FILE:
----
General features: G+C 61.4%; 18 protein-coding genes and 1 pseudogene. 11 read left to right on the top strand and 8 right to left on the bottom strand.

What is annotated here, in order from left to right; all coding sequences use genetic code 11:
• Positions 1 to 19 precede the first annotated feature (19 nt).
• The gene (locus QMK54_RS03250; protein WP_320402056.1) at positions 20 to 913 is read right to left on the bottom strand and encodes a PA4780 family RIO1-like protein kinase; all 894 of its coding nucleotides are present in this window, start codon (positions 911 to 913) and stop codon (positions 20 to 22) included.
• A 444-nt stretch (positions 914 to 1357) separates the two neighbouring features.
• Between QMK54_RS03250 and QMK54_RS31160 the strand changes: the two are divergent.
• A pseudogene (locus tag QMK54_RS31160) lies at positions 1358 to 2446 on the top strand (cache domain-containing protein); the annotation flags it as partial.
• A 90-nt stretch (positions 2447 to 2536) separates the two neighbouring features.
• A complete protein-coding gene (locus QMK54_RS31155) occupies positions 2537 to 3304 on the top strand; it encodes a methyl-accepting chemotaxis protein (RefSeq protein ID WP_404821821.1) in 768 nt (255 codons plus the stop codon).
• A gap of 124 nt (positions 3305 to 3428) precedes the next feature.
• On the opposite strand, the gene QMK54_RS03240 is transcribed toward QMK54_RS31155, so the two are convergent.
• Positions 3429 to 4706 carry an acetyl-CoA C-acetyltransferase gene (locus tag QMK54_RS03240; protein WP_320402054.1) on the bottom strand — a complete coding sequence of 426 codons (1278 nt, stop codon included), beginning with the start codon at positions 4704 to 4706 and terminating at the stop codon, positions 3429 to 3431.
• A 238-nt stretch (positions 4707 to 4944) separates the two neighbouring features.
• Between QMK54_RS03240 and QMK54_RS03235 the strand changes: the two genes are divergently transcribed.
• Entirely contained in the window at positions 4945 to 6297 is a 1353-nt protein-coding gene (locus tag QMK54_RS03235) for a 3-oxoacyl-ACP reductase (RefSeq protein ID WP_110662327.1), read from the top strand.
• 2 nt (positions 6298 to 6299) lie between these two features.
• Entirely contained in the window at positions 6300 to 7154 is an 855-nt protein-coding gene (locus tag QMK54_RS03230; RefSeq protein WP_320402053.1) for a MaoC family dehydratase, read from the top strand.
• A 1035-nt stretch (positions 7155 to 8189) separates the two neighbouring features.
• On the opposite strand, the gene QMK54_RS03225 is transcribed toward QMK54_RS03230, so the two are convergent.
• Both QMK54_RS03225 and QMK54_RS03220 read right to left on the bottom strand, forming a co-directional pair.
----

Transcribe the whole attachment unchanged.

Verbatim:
General features: G+C 61.4%; 18 protein-coding genes and 1 pseudogene. 11 read left to right on the top strand and 8 right to left on the bottom strand.

What is annotated here, in order from left to right; all coding sequences use genetic code 11:
• Positions 1 to 19 precede the first annotated feature (19 nt).
• The gene (locus QMK54_RS03250; protein WP_320402056.1) at positions 20 to 913 is read right to left on the bottom strand and encodes a PA4780 family RIO1-like protein kinase; all 894 of its coding nucleotides are present in this window, start codon (positions 911 to 913) and stop codon (positions 20 to 22) included.
• A 444-nt stretch (positions 914 to 1357) separates the two neighbouring features.
• Between QMK54_RS03250 and QMK54_RS31160 the strand changes: the two are divergent.
• A pseudogene (locus tag QMK54_RS31160) lies at positions 1358 to 2446 on the top strand (cache domain-containing protein); the annotation flags it as partial.
• A 90-nt stretch (positions 2447 to 2536) separates the two neighbouring features.
• A complete protein-coding gene (locus QMK54_RS31155) occupies positions 2537 to 3304 on the top strand; it encodes a methyl-accepting chemotaxis protein (RefSeq protein ID WP_404821821.1) in 768 nt (255 codons plus the stop codon).
• A gap of 124 nt (positions 3305 to 3428) precedes the next feature.
• On the opposite strand, the gene QMK54_RS03240 is transcribed toward QMK54_RS31155, so the two are convergent.
• Positions 3429 to 4706 carry an acetyl-CoA C-acetyltransferase gene (locus tag QMK54_RS03240; protein WP_320402054.1) on the bottom strand — a complete coding sequence of 426 codons (1278 nt, stop codon included), beginning with the start codon at positions 4704 to 4706 and terminating at the stop codon, positions 3429 to 3431.
• A 238-nt stretch (positions 4707 to 4944) separates the two neighbouring features.
• Between QMK54_RS03240 and QMK54_RS03235 the strand changes: the two genes are divergently transcribed.
• Entirely contained in the window at positions 4945 to 6297 is a 1353-nt protein-coding gene (locus tag QMK54_RS03235) for a 3-oxoacyl-ACP reductase (RefSeq protein ID WP_110662327.1), read from the top strand.
• 2 nt (positions 6298 to 6299) lie between these two features.
• Entirely contained in the window at positions 6300 to 7154 is an 855-nt protein-coding gene (locus tag QMK54_RS03230; RefSeq protein WP_320402053.1) for a MaoC family dehydratase, read from the top strand.
• A 1035-nt stretch (positions 7155 to 8189) separates the two neighbouring features.
• On the opposite strand, the gene QMK54_RS03225 is transcribed toward QMK54_RS03230, so the two are convergent.
• Both QMK54_RS03225 and QMK54_RS03220 read right to left on the bottom strand, forming a co-directional pair.